Charles Malpas
21 January 2021
News Category: 
Research

Dr Charles Malpas aims to address the gap in knowledge on the variants of cognitive impairment among Multiple Sclerosis (MS) patients with a substantial MS Research Australia grant.

The RMH Neuropsychologist and University of Melbourne Researcher was one of twenty MS scientific research projects chosen for the 2021 round of grants, from money raised from a record-breaking year of fundraising among Australia’s generous MS community.

MS is a complex and varied disease. In particular, cognition (thinking and memory) issues can be common in people living with MS and may present in many ways, such as problems with attention, concentration and language.

However, exactly how these different cognitive functions impact on or interact with each other’s function is unknown. Presently there does not exist a universal model of potential cognitive impairment in MS to assist clinicians in the diagnosis and management of cognitive issues for affected people living with MS.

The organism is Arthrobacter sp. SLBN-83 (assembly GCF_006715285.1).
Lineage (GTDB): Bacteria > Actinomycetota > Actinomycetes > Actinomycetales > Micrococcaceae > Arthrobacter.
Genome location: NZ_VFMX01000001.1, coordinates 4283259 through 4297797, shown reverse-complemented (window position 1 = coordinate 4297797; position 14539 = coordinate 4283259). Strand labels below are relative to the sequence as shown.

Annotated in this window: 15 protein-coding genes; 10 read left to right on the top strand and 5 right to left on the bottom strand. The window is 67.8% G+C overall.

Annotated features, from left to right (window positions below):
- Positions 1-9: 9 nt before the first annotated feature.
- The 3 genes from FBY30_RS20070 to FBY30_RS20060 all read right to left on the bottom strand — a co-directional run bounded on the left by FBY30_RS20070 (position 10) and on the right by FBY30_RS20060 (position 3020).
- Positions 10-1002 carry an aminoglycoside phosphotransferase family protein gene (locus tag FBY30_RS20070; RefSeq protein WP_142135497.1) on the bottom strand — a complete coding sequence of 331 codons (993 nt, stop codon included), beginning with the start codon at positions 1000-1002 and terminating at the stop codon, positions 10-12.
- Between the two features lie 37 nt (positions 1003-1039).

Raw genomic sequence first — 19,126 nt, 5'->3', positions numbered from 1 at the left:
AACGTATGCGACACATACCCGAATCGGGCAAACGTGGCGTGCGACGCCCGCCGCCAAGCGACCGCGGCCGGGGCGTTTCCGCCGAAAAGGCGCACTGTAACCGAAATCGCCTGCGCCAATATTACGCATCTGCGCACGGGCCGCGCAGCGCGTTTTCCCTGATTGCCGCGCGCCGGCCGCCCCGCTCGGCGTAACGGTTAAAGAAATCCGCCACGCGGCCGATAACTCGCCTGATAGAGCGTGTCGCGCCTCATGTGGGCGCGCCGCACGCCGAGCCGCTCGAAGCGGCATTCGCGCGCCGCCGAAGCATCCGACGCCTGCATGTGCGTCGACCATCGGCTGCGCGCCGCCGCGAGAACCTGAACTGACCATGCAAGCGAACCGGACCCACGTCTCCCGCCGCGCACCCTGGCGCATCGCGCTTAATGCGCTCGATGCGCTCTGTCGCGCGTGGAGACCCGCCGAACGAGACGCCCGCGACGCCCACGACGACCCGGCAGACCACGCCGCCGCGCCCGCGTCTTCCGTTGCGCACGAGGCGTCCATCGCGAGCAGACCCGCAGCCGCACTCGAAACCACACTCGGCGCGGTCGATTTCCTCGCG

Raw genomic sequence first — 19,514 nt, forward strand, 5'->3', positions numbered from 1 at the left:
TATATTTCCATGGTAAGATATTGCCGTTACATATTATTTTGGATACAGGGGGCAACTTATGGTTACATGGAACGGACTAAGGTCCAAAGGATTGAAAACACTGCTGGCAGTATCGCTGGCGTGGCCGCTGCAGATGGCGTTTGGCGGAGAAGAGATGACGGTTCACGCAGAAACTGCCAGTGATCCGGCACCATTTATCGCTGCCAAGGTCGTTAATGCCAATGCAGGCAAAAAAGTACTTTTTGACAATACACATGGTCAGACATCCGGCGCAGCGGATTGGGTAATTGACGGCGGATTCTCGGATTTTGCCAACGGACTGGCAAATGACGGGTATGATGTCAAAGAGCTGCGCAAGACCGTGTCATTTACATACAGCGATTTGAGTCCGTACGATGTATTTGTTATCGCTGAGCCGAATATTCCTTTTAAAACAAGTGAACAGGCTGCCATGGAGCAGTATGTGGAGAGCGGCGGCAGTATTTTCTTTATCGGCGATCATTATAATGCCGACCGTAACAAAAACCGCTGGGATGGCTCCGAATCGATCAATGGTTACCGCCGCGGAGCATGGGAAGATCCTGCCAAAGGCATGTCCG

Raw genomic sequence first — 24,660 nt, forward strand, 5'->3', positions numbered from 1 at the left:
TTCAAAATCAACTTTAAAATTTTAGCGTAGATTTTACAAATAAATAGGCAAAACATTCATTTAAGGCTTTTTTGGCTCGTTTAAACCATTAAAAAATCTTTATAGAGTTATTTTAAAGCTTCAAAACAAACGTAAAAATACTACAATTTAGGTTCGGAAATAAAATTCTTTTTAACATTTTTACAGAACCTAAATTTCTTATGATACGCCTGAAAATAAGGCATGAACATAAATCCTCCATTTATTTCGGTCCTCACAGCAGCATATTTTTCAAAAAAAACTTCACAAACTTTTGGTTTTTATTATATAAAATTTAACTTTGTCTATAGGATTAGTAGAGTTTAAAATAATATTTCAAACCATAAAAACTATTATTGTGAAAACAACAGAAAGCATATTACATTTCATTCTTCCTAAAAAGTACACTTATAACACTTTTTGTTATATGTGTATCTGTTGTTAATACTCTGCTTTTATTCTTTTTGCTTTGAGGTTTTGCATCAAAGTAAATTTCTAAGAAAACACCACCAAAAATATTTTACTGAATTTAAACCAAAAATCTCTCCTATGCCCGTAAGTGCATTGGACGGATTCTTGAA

Dr Malpas’ research project will evaluate new model to assess cognitive impairment in people living with MS and to translate this model into clinical use. The project will use this tool to also explore how separate areas of cognition (such as attention and memory) interact.

The study may lead to the development a new model of cognitive impairment in MS for health care professionals to use, leading to improvements in both diagnosis and management.

Dr Malpas said he was honoured to receive this grant from the passionate members of the MS community.

“I would like to extend my thanks to the passionate members of the MS community who, despite a pandemic and a lockdown, still managed to break fundraising records to advance MS research,” he said.

“I hope, through our research project, we will ultimately improve cognitive rehabilitation, communications between clinicians, patient education and quality of life for people living with MS.”

The Royal Melbourne Hospital congratulates Dr Malpas on receiving the MS Research Australia Post-Doctoral Fellowship.

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